Blood Glucose — Know Your Number!

In Blood Pressure, Diabetes, Featured Article, Heart and Cardiovascular

When it comes to blood sugar, the closer you can keep it to the normal range of 80 to 89 mg/dL the better.  For years I have been warning that blood sugars even in the 90 to 100 range show that you are becoming insulin resistant and on your way to diabetes.  A recent study done on 47,000 Kaiser Permanente patients validated this observation.

The study, published in the American Journal of Medicine found that blood sugar, blood glucose (BG) levels in the 95-99 range more than doubled a person’s risk of becoming diabetic.  In fact, for every point over 85 mg/dL the risk of becoming diabetic increased 6%, even when they controlled for other factors.1

Accordingly, the study noted that there was more incidence of cardiovascular disease and hypertension in those with higher BG.  Why is this research so important?  It flies in the face of currently accepted medical guidelines that for years have used 100 as the magic number for diagnosing “pre-diabetes.”

At LMI, I’ve been seeing red flags for years when patients come in with BG levels even in the 90’s, because these levels are often accompanied by being somewhat overweight or over fat, having a thick waist, or the spare tire of dangerous belly fat. These are signs that the body can no longer efficiently process the sugars that come from complex carbohydrates in whole grains, starchy vegetables, fruits, and simple sugars.

In other words, they are signs of insulin resistance. Insulin is the “key” that unlocks the door to each cell in the body, letting glucose into the cell to be processed for energy.  If the insulin key is faulty, the glucose remains in circulation, raising triglycerides, lowering HDL, and usually ending up at the waistline.

Anytime you see your doctor for a routine physical, fasting blood glucose is tested along with other blood labs.  If your blood sugar comes in less than 100 mg/dL, you will likely get an “all clear,” when it comes to diabetes risk.  If you’re overweight, have elevated blood pressure and are sedentary — other risk factors for insulin resistance — your doctor may suggest you lose a few pounds and add a few days of walking to your weekly routine.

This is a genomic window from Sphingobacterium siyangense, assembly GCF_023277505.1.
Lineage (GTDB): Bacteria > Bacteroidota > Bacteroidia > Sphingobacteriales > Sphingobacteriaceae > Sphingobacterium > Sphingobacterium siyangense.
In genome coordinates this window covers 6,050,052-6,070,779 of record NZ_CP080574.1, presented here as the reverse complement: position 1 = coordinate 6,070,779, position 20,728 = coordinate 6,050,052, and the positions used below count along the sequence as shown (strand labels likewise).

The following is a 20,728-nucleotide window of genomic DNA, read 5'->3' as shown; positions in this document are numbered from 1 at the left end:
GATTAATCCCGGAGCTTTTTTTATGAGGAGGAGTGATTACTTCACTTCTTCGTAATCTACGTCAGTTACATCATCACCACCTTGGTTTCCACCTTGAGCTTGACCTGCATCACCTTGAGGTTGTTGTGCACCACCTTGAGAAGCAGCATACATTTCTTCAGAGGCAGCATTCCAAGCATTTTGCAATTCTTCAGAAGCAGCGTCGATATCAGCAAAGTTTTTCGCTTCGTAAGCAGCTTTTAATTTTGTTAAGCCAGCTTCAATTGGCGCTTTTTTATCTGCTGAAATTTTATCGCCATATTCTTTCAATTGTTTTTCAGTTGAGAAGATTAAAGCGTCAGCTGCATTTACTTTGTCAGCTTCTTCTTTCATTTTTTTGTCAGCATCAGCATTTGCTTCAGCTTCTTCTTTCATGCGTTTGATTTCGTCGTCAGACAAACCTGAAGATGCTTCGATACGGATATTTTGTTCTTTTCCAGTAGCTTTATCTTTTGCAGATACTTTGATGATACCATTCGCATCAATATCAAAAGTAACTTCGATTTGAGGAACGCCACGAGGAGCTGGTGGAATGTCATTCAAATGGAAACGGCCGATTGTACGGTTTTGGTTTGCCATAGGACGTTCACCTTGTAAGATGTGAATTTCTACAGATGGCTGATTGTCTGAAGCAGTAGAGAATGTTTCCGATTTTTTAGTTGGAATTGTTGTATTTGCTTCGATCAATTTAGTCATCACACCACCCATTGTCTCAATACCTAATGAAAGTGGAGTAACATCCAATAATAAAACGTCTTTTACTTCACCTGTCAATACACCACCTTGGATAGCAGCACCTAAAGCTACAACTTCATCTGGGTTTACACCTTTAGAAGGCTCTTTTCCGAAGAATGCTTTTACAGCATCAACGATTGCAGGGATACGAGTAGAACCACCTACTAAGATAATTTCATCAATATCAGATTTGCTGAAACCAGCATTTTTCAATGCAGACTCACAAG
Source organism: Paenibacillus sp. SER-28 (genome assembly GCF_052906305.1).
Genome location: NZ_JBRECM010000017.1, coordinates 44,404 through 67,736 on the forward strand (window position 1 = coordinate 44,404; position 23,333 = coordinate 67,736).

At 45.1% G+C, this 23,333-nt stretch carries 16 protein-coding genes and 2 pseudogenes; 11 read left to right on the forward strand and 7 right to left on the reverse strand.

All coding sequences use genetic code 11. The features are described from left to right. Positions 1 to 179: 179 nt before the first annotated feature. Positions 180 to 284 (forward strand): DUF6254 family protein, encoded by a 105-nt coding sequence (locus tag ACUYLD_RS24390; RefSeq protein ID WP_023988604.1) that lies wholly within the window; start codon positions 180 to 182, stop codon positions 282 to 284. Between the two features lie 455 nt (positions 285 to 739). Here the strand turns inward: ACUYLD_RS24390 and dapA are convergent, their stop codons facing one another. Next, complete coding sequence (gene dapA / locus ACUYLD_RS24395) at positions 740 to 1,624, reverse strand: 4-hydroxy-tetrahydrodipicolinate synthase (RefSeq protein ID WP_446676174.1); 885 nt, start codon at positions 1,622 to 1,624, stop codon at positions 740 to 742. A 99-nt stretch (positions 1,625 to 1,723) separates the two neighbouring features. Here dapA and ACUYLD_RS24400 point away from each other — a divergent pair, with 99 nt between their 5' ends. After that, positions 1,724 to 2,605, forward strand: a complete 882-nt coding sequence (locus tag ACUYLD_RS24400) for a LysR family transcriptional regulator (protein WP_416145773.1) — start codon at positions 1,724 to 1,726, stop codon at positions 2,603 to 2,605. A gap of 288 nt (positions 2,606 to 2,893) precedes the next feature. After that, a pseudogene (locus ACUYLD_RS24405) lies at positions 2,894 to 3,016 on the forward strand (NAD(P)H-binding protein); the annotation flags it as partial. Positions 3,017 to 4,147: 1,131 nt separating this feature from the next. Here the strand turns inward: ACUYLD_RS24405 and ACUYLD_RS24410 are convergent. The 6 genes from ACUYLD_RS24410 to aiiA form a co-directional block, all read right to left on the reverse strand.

But typically that won’t happen unless your blood sugar levels come in greater than 100 mg/dL, but less than 126 mg/dL — the pre-diabetes range — then you will get a more stern warning regarding diet and exercise.  However, it’s not until your fasting blood sugar levels reach over 126 mg/dL that you are diagnosed with type II diabetes or non-insulin dependent diabetes.

By the time you get the “true diabetes” diagnosis — your body is so insulin resistant that it may need much more than the “diabetic diet” and a walking routine to get your blood sugar levels under control.  This is when you may need an oral hypoglycemic medicine, which comes with a nice little set of nutrient-depleting side effects.

Wouldn’t it be nice if your doctor had warned you of your increased risk way before you even reached the 100 mark for blood glucose?  For years, I have been warning my patients that a blood sugar of over 90 is a sign they are becoming insulin resistant.  But because medical guidelines give an “all clear” at anything under 100, too many patients don’t want to believe they could be at risk — even with fasting BG’s of 98 and showing every sign of insulin resistance.

At LMI, we go to work on the insulin resistance by giving our patients blood sugar support nutrients like chromium and having our dietitians provide instruction on a lower carb diet.  Ironically, we sometimes receive calls from their primary care physicians questioning our course of action because they think these patients “are fine.” But our philosophy is, don’t wait to become diabetic — take action well ahead of time.

Hopefully, the medical community’s eyes will be opened with the newly published article in the American Journal of Medicine.  This phenomenal research has hit the nail on the head and may finally spur new guidelines to be issued for the management of blood sugar.

Medical news can take a while to trickle down into actual practice, so in the meantime, you may need to become more proactive on your own.   If your blood work reveals a high-normal fasting blood sugar level, cut down on carb-heavy sugars, starches, and fruits, up the organic vegetables and proteins, and get your body moving.  You may be saving yourself from becoming a diabetes statistic.


  1. Am J Med. 2008;121:519-524